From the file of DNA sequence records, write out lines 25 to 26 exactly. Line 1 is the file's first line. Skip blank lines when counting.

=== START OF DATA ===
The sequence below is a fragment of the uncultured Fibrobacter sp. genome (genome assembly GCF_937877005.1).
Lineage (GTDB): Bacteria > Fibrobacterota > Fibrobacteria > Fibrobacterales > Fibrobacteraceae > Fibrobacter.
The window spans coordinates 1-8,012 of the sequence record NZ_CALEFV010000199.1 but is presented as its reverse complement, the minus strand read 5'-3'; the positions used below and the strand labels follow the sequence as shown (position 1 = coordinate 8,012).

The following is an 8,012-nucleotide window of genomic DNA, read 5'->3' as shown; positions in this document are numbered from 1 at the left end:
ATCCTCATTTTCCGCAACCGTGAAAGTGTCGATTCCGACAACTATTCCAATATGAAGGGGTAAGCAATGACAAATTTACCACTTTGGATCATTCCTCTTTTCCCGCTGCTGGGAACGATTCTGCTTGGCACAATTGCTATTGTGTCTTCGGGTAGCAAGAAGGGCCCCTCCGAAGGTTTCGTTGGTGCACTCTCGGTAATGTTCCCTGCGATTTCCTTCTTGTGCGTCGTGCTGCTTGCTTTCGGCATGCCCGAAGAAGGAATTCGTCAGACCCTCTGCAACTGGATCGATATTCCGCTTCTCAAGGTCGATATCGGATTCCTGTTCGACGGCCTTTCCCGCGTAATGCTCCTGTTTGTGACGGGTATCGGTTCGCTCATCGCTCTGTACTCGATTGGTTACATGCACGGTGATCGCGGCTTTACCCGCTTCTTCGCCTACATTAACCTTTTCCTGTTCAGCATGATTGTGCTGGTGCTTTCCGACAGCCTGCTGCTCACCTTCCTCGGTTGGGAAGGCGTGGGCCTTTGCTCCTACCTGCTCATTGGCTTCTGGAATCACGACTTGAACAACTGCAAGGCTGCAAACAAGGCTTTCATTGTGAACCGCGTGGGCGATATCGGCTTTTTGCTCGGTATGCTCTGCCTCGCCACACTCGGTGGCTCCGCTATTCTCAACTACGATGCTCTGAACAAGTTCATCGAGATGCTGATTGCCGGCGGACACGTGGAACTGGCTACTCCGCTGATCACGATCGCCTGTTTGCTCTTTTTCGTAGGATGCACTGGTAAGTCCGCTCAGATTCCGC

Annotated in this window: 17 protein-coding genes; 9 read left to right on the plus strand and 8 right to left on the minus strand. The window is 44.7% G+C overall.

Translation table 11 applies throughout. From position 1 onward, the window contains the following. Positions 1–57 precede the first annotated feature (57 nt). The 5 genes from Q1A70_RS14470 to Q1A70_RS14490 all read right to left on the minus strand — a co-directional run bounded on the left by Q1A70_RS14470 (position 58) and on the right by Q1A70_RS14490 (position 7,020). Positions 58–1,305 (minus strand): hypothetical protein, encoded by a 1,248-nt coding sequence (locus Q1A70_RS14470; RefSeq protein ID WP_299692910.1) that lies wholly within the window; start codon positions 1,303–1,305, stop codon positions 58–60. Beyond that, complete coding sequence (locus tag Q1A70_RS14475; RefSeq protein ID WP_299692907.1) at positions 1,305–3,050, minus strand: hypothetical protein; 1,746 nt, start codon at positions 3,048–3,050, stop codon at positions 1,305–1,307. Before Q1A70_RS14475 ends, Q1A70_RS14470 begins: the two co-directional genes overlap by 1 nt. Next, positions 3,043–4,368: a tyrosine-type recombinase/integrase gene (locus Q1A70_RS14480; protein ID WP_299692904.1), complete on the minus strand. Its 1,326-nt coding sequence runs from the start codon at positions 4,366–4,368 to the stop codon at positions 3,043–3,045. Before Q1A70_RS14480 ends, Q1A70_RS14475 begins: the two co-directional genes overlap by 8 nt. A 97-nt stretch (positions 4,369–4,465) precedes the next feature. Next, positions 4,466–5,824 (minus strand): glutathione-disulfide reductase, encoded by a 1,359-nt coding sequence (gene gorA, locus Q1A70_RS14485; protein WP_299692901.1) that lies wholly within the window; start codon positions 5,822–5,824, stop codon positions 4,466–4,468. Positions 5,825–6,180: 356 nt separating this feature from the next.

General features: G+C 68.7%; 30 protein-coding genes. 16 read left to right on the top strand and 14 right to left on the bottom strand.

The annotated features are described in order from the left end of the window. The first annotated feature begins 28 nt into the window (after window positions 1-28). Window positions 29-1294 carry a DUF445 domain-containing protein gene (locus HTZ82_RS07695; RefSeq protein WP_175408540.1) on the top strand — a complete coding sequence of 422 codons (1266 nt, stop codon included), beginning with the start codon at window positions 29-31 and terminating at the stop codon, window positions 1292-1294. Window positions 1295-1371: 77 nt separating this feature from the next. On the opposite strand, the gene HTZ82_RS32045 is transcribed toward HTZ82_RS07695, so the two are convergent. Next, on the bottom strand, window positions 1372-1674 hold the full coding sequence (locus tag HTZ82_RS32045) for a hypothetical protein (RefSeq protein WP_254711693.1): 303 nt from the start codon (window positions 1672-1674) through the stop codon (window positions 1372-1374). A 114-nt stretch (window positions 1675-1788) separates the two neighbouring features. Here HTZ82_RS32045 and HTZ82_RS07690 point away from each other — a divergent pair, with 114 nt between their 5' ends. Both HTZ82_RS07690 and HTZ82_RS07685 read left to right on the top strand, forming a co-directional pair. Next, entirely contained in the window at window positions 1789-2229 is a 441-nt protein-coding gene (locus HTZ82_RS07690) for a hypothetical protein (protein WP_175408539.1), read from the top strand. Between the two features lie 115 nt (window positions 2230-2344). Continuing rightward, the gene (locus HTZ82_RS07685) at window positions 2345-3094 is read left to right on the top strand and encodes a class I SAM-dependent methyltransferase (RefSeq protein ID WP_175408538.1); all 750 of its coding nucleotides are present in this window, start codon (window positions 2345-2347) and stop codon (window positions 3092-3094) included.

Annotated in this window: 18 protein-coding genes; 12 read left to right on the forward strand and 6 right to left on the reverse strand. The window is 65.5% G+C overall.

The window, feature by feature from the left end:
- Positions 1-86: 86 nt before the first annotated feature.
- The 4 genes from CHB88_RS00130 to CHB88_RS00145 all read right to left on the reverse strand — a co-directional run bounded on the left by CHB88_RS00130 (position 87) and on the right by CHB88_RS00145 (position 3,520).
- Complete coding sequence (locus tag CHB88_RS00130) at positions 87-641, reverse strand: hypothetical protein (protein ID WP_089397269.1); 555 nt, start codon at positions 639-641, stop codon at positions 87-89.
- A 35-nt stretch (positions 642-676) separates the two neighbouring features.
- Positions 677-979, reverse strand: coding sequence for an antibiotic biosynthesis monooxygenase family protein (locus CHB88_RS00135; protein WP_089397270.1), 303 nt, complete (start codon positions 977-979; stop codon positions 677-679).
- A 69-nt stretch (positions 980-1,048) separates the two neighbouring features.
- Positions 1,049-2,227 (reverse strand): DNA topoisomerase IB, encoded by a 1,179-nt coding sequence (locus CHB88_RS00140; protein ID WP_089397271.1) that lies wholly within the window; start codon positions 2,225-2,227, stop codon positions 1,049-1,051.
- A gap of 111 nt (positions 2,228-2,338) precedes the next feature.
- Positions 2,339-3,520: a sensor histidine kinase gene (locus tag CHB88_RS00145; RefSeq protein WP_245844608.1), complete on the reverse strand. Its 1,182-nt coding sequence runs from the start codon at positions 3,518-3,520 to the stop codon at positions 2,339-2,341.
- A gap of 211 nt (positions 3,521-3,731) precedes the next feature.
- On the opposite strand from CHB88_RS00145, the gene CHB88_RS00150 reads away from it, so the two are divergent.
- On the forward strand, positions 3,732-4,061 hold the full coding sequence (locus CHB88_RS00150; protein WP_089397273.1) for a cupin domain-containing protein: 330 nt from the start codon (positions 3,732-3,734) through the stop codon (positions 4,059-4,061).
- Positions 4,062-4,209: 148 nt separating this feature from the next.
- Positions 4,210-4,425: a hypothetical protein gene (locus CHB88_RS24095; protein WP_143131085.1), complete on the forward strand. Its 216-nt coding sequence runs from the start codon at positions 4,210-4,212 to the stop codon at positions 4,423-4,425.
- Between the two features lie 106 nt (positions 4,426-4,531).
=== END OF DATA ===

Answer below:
- Positions 4,210-4,425: a hypothetical protein gene (locus CHB88_RS24095; protein WP_143131085.1), complete on the forward strand. Its 216-nt coding sequence runs from the start codon at positions 4,210-4,212 to the stop codon at positions 4,423-4,425.
- Between the two features lie 106 nt (positions 4,426-4,531).